Japan to give record 560 million dollars to fight diseases

Tokyo  - Japan on Friday vowed to contribute a record 560 million dollars to Global Fund to Fight AIDS, Tuberculosis and Malaria starting in 2009.

Japanese Prime Minister Yasuo Fukuda announced Japan's commitment at an international symposium held in Tokyo by the Global Fund to help fight the three diseases to improve the health of people, especially in Africa.

"Without the people's good health, Africa's economic and social development will remain far from reach," Fukuda said Friday.

Japan's offer shows its commitment as a host of the Fourth Tokyo International Conference on African Development (TICAD) in the central city of Yokohama next week and the Group of Eight (G8) summit in the northern city of Toyako in July.

Fukuda said he hoped "this provision will make it possible for the Global Fund to further its activities and save more lives" as some 80 per cent of deaths caused by AIDS and malaria in the world are concentrated in sub-Saharan areas in Africa.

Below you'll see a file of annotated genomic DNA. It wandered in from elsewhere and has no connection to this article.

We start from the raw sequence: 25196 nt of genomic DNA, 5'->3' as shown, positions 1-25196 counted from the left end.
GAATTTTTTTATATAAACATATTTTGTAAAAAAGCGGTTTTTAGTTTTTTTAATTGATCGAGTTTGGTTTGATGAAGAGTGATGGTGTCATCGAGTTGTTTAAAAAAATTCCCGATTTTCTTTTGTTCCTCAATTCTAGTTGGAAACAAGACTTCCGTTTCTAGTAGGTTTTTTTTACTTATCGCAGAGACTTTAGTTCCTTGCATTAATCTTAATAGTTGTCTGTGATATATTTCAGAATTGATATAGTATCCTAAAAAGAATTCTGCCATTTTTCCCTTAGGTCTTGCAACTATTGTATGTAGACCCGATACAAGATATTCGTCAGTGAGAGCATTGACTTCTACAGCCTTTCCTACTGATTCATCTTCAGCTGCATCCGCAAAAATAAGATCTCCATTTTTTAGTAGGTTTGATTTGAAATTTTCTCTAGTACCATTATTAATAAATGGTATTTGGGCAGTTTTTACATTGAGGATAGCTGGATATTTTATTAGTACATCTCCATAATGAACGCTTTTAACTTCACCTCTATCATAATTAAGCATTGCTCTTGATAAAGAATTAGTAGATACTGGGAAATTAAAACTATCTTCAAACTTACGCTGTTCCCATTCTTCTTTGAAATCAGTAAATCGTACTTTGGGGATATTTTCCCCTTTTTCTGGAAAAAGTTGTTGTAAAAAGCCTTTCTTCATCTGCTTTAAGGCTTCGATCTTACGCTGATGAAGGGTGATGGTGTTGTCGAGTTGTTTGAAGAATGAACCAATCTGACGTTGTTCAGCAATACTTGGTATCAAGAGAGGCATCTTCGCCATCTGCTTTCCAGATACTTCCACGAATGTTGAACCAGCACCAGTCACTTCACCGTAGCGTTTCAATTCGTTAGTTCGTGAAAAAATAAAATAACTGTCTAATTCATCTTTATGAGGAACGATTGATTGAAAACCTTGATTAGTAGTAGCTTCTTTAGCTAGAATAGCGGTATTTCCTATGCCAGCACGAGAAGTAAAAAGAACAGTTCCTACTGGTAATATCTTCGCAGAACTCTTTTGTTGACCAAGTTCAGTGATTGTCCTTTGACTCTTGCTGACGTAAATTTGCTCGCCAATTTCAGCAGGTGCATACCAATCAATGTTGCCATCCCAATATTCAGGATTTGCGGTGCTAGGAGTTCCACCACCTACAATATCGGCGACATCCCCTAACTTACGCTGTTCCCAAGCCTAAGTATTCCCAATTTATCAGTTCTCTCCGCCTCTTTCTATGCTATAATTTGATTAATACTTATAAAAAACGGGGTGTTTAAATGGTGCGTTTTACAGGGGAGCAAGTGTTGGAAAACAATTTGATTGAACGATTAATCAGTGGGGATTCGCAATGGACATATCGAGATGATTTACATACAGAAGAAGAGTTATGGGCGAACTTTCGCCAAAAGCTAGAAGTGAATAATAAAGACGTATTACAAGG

He stressed the need for "all-participatory" cooperation in efforts to eradicate three diseases to meet the UN Millennium Development Goals by 2015.

Although Japan's fresh offer exceeds the past contribution of 500 million dollars Tokyo made between fiscal 2005 to 2007, the latest provision has no specific time period due to the nation's tight fiscal budget.

Since its establishment in 2002, the Global Fund has earmarked 10.8 billion dollars for 527 projects in 136 countries and has saved 2.5 million lives.

The three diseases are said to kill up to 5 million people each year. (dpa)